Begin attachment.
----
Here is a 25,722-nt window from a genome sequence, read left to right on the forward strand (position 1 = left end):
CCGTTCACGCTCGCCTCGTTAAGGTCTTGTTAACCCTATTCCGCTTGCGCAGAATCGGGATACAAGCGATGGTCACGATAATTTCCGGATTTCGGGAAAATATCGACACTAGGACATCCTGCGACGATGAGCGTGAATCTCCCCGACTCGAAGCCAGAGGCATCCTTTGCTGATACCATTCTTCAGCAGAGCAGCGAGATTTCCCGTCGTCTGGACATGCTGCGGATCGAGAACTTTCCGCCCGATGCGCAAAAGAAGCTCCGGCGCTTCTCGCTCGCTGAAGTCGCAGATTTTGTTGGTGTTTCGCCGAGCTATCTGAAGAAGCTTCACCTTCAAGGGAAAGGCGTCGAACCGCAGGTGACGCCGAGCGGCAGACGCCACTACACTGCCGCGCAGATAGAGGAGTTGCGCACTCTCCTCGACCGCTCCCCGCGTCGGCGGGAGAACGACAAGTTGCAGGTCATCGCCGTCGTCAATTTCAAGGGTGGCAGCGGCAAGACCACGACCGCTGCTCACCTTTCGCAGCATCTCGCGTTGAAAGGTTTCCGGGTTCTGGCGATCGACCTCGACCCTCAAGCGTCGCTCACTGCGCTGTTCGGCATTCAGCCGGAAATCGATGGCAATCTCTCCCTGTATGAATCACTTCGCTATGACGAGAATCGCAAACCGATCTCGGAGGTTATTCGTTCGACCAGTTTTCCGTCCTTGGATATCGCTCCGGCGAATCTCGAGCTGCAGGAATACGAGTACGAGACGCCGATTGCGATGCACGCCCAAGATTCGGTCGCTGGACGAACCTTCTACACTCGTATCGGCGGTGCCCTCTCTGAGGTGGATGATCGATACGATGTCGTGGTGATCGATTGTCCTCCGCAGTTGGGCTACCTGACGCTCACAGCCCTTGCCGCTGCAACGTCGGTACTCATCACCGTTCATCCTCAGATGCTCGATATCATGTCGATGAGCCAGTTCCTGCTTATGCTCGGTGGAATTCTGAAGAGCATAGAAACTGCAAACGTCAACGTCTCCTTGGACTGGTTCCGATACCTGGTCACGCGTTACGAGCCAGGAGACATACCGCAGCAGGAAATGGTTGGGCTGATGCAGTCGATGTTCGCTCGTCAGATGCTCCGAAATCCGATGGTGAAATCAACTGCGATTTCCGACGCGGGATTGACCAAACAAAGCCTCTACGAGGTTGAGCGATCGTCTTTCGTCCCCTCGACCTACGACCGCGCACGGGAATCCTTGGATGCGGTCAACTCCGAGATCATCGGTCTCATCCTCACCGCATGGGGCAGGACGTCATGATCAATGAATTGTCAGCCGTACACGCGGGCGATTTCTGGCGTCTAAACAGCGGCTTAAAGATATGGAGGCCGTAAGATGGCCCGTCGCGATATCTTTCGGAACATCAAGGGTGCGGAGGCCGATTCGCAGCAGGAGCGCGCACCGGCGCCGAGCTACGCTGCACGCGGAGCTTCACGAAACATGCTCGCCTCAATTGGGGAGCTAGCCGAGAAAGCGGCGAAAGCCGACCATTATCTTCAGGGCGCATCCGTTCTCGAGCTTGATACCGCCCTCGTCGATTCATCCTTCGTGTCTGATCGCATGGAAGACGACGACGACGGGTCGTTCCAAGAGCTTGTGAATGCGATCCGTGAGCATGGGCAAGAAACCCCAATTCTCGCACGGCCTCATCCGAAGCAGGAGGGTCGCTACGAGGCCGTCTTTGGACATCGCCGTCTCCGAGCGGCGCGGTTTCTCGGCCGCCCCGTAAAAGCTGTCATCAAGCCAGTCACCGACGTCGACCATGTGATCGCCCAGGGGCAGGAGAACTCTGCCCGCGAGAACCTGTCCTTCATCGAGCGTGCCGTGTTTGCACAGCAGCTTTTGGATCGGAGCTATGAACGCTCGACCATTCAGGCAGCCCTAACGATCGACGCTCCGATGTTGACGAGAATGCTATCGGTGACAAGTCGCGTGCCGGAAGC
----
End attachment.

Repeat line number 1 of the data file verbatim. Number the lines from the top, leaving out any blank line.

Here is a 25,722-nt window from a genome sequence, read left to right on the forward strand (position 1 = left end):